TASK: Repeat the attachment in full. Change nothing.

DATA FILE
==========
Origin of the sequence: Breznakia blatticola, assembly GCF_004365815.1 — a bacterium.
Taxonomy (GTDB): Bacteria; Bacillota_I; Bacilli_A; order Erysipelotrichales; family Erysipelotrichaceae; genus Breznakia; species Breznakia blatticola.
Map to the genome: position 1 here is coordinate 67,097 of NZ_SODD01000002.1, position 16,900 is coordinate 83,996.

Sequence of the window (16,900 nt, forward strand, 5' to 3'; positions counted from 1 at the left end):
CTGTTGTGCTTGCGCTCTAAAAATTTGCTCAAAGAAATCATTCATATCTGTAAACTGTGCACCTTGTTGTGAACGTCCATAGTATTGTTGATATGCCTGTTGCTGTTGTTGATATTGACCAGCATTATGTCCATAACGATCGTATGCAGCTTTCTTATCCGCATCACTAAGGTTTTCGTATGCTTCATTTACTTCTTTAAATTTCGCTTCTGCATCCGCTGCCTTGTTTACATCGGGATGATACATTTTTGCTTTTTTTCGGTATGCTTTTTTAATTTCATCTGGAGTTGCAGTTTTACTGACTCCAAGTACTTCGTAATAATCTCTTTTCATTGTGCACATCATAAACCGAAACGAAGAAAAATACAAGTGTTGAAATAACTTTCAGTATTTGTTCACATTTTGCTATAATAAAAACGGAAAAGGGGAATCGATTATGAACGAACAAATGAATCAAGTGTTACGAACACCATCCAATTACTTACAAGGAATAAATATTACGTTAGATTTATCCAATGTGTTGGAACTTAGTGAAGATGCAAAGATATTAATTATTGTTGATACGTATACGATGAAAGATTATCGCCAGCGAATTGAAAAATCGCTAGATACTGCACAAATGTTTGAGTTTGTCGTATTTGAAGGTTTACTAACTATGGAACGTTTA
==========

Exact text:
Origin of the sequence: Breznakia blatticola, assembly GCF_004365815.1 — a bacterium.
Taxonomy (GTDB): Bacteria; Bacillota_I; Bacilli_A; order Erysipelotrichales; family Erysipelotrichaceae; genus Breznakia; species Breznakia blatticola.
Map to the genome: position 1 here is coordinate 67,097 of NZ_SODD01000002.1, position 16,900 is coordinate 83,996.

Sequence of the window (16,900 nt, forward strand, 5' to 3'; positions counted from 1 at the left end):
CTGTTGTGCTTGCGCTCTAAAAATTTGCTCAAAGAAATCATTCATATCTGTAAACTGTGCACCTTGTTGTGAACGTCCATAGTATTGTTGATATGCCTGTTGCTGTTGTTGATATTGACCAGCATTATGTCCATAACGATCGTATGCAGCTTTCTTATCCGCATCACTAAGGTTTTCGTATGCTTCATTTACTTCTTTAAATTTCGCTTCTGCATCCGCTGCCTTGTTTACATCGGGATGATACATTTTTGCTTTTTTTCGGTATGCTTTTTTAATTTCATCTGGAGTTGCAGTTTTACTGACTCCAAGTACTTCGTAATAATCTCTTTTCATTGTGCACATCATAAACCGAAACGAAGAAAAATACAAGTGTTGAAATAACTTTCAGTATTTGTTCACATTTTGCTATAATAAAAACGGAAAAGGGGAATCGATTATGAACGAACAAATGAATCAAGTGTTACGAACACCATCCAATTACTTACAAGGAATAAATATTACGTTAGATTTATCCAATGTGTTGGAACTTAGTGAAGATGCAAAGATATTAATTATTGTTGATACGTATACGATGAAAGATTATCGCCAGCGAATTGAAAAATCGCTAGATACTGCACAAATGTTTGAGTTTGTCGTATTTGAAGGTTTACTAACTATGGAACGTTTA